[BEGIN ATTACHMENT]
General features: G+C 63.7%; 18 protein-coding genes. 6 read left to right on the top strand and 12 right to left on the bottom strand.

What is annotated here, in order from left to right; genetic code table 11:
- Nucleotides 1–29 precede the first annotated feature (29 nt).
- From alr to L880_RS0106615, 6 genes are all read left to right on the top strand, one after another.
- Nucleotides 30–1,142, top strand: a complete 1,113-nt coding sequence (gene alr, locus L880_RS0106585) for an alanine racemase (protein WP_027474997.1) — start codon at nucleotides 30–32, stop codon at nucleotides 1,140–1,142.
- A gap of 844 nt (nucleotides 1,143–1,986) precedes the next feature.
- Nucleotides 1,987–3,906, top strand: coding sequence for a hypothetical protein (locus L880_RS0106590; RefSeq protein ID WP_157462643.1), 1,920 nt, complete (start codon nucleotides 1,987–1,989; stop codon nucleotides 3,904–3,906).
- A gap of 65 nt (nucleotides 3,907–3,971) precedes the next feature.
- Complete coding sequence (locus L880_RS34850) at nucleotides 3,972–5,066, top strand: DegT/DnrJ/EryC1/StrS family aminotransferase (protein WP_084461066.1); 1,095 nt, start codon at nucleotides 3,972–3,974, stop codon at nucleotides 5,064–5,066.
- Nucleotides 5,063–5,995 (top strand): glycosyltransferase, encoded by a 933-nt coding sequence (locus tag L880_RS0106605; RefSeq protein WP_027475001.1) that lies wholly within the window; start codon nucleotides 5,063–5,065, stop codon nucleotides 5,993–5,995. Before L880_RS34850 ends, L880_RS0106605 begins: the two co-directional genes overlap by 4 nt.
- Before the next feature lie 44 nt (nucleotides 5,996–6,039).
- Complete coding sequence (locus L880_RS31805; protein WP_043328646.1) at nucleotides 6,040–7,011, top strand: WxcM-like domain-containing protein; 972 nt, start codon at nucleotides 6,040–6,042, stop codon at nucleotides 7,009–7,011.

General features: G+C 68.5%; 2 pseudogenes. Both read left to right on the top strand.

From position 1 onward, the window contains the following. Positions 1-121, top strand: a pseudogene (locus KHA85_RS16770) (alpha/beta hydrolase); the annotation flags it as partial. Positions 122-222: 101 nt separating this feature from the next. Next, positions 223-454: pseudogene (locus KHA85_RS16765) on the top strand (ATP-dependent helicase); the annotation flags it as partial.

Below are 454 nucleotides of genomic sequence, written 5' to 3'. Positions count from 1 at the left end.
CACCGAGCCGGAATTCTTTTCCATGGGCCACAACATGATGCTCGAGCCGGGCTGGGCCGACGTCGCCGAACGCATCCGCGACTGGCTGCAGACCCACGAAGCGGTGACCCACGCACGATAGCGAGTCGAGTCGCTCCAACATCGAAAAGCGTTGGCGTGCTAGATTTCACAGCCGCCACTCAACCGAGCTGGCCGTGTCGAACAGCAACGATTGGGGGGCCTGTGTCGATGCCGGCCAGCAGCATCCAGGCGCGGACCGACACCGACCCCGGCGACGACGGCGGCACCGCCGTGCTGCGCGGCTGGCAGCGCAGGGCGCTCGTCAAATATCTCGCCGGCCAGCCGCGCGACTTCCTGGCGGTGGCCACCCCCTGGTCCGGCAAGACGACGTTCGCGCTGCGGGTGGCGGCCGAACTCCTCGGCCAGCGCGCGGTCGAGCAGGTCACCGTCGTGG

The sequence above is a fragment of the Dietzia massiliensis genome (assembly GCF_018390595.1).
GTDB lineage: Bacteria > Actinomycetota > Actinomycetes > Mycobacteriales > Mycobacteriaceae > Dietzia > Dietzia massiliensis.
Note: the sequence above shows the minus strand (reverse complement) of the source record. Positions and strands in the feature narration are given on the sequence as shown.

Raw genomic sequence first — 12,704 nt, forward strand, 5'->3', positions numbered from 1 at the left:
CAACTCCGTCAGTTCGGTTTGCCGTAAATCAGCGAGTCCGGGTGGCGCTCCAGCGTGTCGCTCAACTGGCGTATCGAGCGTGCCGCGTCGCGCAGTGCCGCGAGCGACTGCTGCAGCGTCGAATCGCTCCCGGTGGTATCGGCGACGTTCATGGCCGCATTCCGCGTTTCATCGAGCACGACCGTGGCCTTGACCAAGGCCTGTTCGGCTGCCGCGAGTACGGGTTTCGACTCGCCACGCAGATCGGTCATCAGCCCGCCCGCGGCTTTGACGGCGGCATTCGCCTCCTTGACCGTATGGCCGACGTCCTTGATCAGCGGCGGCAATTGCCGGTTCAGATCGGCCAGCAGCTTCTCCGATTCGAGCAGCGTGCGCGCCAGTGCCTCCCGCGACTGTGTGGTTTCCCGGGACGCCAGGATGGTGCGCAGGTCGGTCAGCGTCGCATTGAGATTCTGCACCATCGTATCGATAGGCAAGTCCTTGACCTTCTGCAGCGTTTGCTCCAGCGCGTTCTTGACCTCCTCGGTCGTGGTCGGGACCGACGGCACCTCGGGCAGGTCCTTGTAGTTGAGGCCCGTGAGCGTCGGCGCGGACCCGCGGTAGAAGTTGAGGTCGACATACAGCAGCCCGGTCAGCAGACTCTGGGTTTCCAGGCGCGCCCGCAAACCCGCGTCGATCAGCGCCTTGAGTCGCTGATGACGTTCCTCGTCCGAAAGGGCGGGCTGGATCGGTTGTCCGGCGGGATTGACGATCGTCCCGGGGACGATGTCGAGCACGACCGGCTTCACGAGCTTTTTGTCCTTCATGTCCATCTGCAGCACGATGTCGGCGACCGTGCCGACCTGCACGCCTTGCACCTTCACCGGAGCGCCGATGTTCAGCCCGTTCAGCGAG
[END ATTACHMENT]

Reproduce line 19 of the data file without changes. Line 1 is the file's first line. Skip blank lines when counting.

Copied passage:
Note: the sequence above shows the minus strand (reverse complement) of the source record. Positions and strands in the feature narration are given on the sequence as shown.